Based on Gatling report, how to make sure 100 requests are processed in less than 1 second

how can I check my requirement of 100 requests are processed in less than 1 second in my gatling3 report. I ran this using jenkins.
my simulation looks like as below
rampConcurrentUsers(1) to (100) during (161 second),
constantConcurrentUsers(100) during (1 minute)
Below is my response time percentile graph of two executions for an interval of one second.
enter image []1 here
What does the min,max here will tell us, i am assuming the percentages 25%-99% are the completion of the request.
Those graph sections are not what you're after - they show the distribution of response times and the number of active users.
So min is the fastest response time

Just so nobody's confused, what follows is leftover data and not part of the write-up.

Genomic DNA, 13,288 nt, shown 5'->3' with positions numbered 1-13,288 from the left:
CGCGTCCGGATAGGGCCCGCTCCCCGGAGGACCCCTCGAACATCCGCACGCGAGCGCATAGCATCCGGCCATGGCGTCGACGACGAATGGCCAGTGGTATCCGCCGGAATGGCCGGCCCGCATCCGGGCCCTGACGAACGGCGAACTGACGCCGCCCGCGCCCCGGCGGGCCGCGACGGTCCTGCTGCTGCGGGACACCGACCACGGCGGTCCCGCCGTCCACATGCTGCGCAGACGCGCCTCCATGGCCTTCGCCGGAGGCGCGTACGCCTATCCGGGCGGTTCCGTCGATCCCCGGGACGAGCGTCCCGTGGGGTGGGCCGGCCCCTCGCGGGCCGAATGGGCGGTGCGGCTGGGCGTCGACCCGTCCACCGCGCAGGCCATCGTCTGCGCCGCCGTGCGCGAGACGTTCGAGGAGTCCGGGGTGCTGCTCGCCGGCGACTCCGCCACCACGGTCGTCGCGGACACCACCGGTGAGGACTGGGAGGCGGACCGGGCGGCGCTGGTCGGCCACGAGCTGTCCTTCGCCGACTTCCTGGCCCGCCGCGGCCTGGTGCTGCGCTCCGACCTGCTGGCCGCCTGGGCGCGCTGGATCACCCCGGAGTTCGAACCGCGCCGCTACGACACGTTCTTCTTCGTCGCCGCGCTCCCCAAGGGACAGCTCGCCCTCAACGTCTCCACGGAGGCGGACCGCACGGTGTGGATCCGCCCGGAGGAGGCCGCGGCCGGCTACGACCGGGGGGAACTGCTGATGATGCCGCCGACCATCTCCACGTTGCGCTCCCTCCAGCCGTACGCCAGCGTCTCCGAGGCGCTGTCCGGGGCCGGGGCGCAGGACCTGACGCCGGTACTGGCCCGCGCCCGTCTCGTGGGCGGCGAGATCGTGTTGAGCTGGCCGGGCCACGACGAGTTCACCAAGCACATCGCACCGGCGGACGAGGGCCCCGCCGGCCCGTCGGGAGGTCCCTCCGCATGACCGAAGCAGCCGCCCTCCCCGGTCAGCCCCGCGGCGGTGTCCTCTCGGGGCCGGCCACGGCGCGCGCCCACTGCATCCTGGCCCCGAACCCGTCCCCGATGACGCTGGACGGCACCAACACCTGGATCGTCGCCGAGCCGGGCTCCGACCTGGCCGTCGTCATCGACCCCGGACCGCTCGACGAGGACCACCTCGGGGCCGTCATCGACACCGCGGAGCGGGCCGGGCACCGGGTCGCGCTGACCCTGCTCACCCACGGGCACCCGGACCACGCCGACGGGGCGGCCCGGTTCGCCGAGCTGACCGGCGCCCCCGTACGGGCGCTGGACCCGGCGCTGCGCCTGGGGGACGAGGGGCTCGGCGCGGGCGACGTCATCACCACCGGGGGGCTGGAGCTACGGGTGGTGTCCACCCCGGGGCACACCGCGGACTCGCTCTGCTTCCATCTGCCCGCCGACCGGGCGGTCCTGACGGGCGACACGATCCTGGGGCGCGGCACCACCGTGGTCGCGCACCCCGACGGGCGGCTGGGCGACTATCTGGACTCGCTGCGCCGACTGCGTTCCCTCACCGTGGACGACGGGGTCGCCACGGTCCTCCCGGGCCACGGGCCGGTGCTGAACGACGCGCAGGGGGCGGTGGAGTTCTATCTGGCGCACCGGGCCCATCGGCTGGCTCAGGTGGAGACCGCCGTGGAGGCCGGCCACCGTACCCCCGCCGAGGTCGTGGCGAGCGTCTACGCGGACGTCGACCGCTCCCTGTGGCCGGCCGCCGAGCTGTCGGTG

max is the longest
95% is the response time for which 95% of your requests were under
and so on...
So what you could do is look at the section of your graph corresponding to the 100 constant concurrent users injection stage. In this part you would require that the max response time always be under 1 second
(Note: there's something odd with your 2nd report - I assume it didn't come from running the stated injection profile as it has more than 100 concurrent users active)

Cannot repair specific tables on specific nodes in Cassandra

I'm running 5 nodes in one DC of Cassandra 3.10.
As I'm trying to maintain those nodes I'm running on daily basis on every node
nodetool repair -pr
and weekly
nodetool repair -full
This is only table I have difficulties:
Table: user_tmp
SSTable count: 4
Space used (live): 366.71 MiB
Space used (total): 366.71 MiB
Space used by snapshots (total): 216.87 MiB